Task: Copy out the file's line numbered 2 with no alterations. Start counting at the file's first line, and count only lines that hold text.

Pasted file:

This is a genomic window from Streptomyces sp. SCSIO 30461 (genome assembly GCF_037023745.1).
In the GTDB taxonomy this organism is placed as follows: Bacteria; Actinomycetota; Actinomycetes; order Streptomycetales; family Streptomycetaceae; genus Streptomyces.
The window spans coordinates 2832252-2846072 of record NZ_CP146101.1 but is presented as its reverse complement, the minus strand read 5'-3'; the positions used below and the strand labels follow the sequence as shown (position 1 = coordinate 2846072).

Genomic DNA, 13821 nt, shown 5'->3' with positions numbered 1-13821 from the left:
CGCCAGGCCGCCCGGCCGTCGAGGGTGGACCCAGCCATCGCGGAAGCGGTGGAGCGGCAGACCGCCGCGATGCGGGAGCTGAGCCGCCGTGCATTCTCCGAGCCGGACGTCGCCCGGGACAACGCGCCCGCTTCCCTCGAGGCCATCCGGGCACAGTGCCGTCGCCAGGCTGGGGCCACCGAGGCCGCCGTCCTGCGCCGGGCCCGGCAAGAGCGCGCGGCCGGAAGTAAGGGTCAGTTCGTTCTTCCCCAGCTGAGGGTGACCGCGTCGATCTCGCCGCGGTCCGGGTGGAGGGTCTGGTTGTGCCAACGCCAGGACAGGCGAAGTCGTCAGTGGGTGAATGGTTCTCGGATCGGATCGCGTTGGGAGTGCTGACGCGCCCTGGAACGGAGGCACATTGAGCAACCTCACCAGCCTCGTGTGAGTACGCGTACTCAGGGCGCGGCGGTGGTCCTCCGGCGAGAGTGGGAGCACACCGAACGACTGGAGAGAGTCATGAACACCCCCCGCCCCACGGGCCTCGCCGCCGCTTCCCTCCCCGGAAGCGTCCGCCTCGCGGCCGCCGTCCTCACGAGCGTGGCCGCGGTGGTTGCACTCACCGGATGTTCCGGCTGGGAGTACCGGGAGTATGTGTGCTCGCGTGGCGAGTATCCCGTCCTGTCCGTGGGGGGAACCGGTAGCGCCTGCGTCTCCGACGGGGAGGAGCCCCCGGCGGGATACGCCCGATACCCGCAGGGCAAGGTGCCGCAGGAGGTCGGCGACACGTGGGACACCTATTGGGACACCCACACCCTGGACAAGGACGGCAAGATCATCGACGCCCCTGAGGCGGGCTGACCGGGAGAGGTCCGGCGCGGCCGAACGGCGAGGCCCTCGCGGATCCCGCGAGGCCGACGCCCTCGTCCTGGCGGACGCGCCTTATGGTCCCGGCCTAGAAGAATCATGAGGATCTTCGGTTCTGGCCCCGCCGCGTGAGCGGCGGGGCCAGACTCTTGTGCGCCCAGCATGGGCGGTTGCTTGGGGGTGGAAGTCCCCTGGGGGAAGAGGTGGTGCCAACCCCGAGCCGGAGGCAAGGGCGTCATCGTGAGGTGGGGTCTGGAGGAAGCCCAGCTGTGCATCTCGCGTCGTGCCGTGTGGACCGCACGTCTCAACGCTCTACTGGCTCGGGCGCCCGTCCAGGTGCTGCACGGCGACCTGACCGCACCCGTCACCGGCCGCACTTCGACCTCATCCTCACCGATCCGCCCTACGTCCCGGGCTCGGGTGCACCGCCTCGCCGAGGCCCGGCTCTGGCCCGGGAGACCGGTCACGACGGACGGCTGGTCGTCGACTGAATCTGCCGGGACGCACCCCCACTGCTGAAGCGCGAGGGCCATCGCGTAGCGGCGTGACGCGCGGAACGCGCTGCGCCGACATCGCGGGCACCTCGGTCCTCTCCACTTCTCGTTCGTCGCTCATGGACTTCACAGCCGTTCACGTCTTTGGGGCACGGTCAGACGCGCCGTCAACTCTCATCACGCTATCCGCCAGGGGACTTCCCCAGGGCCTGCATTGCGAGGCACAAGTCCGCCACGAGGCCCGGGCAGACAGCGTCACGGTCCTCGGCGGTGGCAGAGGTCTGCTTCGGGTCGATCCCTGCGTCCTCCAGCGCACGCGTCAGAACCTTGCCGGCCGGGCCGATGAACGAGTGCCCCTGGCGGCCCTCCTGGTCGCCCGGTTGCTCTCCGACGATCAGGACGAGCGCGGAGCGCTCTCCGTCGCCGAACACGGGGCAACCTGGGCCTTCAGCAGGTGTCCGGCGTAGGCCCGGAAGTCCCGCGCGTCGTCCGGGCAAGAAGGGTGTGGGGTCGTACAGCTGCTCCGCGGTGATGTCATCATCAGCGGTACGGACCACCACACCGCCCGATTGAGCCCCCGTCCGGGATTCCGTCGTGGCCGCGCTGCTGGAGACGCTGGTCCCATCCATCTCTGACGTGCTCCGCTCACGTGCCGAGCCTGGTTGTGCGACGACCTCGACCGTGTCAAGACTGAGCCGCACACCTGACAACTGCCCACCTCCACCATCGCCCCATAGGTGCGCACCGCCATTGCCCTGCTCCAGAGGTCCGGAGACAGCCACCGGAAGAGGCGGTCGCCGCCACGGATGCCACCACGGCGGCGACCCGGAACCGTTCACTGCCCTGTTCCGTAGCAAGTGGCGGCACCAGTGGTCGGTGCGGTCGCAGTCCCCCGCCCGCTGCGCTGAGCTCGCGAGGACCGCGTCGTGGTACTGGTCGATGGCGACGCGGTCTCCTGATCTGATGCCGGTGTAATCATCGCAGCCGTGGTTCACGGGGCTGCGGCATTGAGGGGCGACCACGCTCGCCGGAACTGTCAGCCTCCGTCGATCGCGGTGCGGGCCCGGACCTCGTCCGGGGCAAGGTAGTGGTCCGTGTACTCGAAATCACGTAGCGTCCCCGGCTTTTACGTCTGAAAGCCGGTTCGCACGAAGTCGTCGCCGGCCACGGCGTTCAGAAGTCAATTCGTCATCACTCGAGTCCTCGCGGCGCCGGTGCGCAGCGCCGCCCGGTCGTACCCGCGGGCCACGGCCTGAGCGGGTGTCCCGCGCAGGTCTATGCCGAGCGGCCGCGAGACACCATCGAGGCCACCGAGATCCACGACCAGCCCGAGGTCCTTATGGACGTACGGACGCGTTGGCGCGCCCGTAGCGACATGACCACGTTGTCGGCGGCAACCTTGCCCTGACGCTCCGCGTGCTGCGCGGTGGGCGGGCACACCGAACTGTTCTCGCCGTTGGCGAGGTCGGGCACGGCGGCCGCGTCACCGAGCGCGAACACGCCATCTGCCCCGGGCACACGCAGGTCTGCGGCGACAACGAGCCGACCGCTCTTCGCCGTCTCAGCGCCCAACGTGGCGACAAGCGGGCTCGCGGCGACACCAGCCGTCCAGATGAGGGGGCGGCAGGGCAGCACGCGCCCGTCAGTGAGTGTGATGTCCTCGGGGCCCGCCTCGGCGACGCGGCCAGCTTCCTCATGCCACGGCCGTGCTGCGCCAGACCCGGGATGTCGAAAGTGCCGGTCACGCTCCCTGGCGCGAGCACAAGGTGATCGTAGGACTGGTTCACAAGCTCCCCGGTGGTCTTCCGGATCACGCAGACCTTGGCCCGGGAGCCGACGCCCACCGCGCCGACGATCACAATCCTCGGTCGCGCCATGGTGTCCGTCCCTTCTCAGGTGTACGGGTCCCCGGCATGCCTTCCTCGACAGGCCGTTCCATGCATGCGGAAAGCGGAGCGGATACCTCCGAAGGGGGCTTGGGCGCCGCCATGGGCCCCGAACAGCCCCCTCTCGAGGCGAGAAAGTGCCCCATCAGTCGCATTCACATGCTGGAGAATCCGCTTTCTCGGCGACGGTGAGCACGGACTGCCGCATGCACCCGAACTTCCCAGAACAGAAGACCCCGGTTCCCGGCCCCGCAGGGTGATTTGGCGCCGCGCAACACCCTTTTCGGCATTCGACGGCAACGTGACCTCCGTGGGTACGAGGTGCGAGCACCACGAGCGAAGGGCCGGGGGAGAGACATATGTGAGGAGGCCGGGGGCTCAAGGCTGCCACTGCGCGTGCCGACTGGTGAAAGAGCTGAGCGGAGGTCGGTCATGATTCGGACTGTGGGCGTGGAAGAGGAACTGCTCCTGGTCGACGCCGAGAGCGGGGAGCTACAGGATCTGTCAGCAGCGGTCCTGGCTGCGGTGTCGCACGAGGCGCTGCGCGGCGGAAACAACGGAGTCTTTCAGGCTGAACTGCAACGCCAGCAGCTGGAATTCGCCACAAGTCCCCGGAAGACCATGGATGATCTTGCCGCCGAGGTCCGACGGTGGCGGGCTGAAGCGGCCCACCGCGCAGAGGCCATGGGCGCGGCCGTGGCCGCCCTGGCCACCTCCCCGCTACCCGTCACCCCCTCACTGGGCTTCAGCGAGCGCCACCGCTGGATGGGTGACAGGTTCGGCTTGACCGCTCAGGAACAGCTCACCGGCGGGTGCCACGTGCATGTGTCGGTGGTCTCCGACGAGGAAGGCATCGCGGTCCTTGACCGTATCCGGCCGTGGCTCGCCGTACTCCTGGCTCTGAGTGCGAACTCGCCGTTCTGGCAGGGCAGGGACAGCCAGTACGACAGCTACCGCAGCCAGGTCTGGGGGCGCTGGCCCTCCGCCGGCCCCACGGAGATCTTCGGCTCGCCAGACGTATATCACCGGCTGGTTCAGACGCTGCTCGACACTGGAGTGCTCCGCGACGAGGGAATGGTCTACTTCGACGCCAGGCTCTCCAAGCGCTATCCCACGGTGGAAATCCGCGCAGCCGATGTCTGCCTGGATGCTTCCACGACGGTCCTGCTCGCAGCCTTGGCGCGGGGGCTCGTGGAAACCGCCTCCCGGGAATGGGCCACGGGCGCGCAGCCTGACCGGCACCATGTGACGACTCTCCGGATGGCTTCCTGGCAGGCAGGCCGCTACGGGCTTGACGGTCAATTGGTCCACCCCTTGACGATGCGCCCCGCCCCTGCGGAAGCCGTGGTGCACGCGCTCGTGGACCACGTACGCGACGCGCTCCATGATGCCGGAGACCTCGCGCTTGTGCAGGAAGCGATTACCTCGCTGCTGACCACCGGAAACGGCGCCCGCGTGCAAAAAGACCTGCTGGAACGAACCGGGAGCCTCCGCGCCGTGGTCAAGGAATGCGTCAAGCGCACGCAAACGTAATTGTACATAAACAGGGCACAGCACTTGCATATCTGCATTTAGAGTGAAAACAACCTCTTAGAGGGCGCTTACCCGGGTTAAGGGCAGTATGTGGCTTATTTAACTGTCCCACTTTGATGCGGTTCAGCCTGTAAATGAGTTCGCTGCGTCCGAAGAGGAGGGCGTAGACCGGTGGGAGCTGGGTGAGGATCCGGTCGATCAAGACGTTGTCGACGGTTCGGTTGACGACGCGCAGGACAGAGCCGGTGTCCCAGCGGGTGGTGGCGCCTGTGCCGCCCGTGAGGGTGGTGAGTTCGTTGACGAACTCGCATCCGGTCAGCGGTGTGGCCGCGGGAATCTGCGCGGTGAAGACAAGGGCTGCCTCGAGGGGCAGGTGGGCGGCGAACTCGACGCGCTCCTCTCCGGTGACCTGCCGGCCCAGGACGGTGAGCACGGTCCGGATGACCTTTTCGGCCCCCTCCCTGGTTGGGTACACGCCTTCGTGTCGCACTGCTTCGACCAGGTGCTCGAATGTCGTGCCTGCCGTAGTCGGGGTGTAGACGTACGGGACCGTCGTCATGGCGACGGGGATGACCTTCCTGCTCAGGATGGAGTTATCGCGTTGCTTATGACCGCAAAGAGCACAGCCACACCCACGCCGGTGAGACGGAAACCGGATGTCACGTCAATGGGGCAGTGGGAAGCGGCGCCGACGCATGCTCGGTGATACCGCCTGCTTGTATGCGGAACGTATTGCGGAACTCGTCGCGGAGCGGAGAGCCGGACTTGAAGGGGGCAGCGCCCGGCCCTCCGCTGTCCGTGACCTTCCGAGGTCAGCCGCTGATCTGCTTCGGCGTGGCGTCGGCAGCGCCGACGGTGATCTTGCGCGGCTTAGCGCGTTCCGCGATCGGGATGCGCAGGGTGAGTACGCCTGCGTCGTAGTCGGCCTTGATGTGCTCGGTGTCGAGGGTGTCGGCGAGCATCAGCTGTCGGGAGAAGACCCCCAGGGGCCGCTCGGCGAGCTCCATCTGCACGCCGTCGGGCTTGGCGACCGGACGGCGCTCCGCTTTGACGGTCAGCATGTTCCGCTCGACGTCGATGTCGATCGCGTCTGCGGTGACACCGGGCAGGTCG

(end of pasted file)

In the GTDB taxonomy this organism is placed as follows: Bacteria; Actinomycetota; Actinomycetes; order Streptomycetales; family Streptomycetaceae; genus Streptomyces.